Rodolfo “Corky” Gonzáles (1928-2005): Poet and Activist
- Professional Boxer
- Leader in the movement for justice and equality for Mexican-Americans in the Southwest
Rodolfo Gonzáles was born in Denver, Colorado, the youngest of eight children. His mother died when he was two so the children grew up in a household with only their father. The family lived in a tough section of town, Denver’s “Eastside Barrio.” Gonzáles attended schools in Colorado and New Mexico, and he worked in the beet fields with his family when he didn’t have to be in school.
His nickname of “Corky” came from an uncle who noted that young Gonzáles had a hot temper that could pop like a cork.
His father, Federico Gonzáles had moved to Colorado from Chihuahua, Mexico, and he brought with him strong feeling about Mexico’s struggle against domination by Spain and by Porfirio Diaz, a president of Mexico who ruled as a dictator. Federico’s political feelings were imparted to his children, and his youngest son paid close attention.
In 1949 Gonzalez married Geraldine Romero and they had eight children, six daughters and two sons.
Gonzáles intended to go to college to study engineering, and during high school he worked toward that end. However, one semester of college quickly burned through his savings, and he turned to professional fighting. Gonzáles fought as a featherweight in 75 fights. He won the Golden Gloves and Diamond Gloves Tournaments and became Colorado Regional Amateur Flyweight Champion in 1946, soon becoming bantam weight champ in the National Amateur Athletic Union. The following year he went pro and compiled a 65-9-1 record in the featherweight division, but he never took a national professional title. He retired in 1955.
After his boxing career ended, Corky opened Corky’s Corner, a sports bar in Denver. A few years later he sold the tavern and opened a bail bond business.
Gonzáles believed Chicanos needed better representation in government and in 1960 he ran unsuccessfully for state representative. When he lost, he turned his attention to the presidential campaign and ran the Colorado division of “Viva Kennedy.” The group registered more Mexican- Americans than any other time in Colorado’s history. Kennedy carried the state won the presidency by a narrow margin.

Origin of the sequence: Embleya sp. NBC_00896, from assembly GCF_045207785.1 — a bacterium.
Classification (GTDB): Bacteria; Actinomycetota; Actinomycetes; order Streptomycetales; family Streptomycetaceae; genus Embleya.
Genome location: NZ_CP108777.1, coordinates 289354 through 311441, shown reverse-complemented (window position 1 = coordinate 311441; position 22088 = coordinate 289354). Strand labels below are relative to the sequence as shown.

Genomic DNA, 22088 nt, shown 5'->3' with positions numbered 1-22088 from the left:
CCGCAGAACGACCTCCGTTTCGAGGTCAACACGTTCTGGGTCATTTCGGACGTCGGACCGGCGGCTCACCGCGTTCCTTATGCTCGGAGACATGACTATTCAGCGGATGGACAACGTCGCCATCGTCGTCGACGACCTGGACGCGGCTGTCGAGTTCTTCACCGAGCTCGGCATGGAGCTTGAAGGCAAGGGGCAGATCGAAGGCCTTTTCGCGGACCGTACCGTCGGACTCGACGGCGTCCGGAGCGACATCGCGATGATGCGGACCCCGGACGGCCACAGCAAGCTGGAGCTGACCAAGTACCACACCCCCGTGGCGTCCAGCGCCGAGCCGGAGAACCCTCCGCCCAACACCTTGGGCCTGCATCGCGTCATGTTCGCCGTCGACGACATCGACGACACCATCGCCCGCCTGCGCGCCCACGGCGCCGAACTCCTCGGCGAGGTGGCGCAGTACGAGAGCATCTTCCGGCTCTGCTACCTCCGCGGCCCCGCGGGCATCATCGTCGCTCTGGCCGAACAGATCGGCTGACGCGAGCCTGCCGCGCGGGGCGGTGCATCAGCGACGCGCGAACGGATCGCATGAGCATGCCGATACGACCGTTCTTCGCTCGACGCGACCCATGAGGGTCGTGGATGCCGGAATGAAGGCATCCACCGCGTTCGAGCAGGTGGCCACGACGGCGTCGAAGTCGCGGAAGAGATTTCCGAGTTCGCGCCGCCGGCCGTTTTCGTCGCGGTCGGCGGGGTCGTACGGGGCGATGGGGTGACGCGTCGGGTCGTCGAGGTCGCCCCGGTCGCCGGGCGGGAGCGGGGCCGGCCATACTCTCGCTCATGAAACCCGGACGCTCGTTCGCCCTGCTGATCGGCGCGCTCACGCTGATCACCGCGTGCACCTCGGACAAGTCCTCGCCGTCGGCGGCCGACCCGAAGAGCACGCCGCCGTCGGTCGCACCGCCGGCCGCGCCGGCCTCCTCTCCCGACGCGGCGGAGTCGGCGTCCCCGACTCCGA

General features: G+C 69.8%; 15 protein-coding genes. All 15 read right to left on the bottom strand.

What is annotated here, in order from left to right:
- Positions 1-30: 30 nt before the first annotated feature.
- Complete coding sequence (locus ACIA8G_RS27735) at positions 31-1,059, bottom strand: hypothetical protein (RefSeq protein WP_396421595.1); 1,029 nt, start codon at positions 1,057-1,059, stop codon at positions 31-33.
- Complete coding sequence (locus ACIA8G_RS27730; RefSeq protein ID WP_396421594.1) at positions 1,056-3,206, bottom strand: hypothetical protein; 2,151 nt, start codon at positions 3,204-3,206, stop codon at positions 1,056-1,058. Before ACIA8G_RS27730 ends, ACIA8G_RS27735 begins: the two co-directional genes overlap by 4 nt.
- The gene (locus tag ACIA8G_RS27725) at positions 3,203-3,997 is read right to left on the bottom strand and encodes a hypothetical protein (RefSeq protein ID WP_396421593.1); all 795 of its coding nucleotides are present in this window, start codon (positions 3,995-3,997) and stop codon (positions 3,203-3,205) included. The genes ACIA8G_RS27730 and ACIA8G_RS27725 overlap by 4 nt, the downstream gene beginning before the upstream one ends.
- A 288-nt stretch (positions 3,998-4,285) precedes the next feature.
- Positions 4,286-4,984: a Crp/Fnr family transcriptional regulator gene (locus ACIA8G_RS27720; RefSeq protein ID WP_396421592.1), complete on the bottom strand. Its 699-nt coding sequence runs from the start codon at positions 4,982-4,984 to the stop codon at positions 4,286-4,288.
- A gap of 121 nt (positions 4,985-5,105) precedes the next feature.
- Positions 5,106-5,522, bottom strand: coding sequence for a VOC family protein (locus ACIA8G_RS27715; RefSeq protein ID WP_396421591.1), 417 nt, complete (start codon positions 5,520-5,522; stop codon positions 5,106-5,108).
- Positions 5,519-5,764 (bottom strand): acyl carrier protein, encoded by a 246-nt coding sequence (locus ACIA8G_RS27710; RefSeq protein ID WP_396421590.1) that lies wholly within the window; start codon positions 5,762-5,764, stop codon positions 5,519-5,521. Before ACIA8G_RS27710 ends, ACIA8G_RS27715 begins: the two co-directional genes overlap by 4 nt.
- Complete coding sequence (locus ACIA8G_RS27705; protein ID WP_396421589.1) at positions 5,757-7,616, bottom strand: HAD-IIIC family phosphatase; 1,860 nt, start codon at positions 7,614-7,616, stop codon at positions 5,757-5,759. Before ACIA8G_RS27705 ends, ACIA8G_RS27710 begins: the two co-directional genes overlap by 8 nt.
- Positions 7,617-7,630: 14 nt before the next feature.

In 1967 Gonzáles ran for mayor but was again defeated.
Poem Very Influential
While Gonzáles may not have achieved his dreams of being an engineer or getting elected to political office, perhaps he did something more important through his poetry.
In 1965 Gonzáles wrote Yo Soy Joaquín (I Am Joaquín), an epic poem where the narrator struggles with leaving behind his culture to achieve economic stability in the U.S., fighting for his people’s rights and privileges in the process.
The poem resonated with Mexican-Americans throughout the country; it was reprinted In many newspapers and often mimeographed and taped to walls and telephone poles. It was eventually staged by Luis Valdez’s theatre group, Teatro Campesino, and the show toured nationally. The poem became an influential piece of literature in the Chicano movement.
In 1966 he founded the Crusade for Justice, a cultural center that tried to persuade the city of Denver to eradicate poverty and deal with racial injustice. In 1968 he led a Chicano contingent in the Poor People’s march on Washington and issued “plan of the Barrio” which demanded better housing and education. Gonzáles was also instrumental in organizing the Annual Chicano Youth Liberation Conference; its purpose was to create unity among Chicano youth.
Gonzáles did not believe that the establishment would provide equality in education, so in 1970 he established a private school in Denver, calling it Escuela Tlatelolco (after an area of Mexico City that was once a city-state under the Aztecs). He felt that helping kids gain self-esteem was a key element to improve the quality of education. (Today the nonprofit school and a health care center nearby are run by Nita Gonzáles, one of Corky’s daughters.)
Gonzáles was also a figure on the national scene joining Cesar Chavez and Reverend Dr. Martin Luther King Jr. in their causes.
In 1973 violence broke out in Denver when a man was arrested for jaywalking near Gonzáles’ headquarters. The group took affront at this overstep by the police and demonstrations broke out. Gunfire erupted and a bomb was set off in a nearby apartment building. One man was killed and 17 were injured, 12 of them police officers.
The disruption hurt the cause and Gonzáles took a lower profile, restricting most of his work to the Denver Chicano community. In 1987 he was injured in a car accident and his health continued to fail over the following years. His friend columnist Roberto Rodriguez, in an interview with Democracy Now, noted that his health problems really slowed him down in his later years but he was actively working to build a coalition between the Chicano Movement and the American Indian Movement.
In 2005 Gonzáles died at home surrounded by friends and family.